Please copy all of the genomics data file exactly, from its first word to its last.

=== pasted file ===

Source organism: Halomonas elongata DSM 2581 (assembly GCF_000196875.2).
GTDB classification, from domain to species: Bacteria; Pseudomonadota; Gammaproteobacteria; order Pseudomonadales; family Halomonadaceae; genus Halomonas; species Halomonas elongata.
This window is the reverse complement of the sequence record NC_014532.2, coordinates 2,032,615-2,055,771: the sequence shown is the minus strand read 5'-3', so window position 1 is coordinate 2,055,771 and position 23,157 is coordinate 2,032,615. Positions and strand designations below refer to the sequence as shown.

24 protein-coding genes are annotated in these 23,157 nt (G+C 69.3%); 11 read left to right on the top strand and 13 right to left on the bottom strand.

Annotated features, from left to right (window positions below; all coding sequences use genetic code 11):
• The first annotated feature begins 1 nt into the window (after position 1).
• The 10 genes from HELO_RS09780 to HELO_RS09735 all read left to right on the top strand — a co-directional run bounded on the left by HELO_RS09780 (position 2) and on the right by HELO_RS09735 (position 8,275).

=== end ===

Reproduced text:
Source organism: Halomonas elongata DSM 2581 (assembly GCF_000196875.2).
GTDB classification, from domain to species: Bacteria; Pseudomonadota; Gammaproteobacteria; order Pseudomonadales; family Halomonadaceae; genus Halomonas; species Halomonas elongata.
This window is the reverse complement of the sequence record NC_014532.2, coordinates 2,032,615-2,055,771: the sequence shown is the minus strand read 5'-3', so window position 1 is coordinate 2,055,771 and position 23,157 is coordinate 2,032,615. Positions and strand designations below refer to the sequence as shown.

24 protein-coding genes are annotated in these 23,157 nt (G+C 69.3%); 11 read left to right on the top strand and 13 right to left on the bottom strand.

Annotated features, from left to right (window positions below; all coding sequences use genetic code 11):
• The first annotated feature begins 1 nt into the window (after position 1).
• The 10 genes from HELO_RS09780 to HELO_RS09735 all read left to right on the top strand — a co-directional run bounded on the left by HELO_RS09780 (position 2) and on the right by HELO_RS09735 (position 8,275).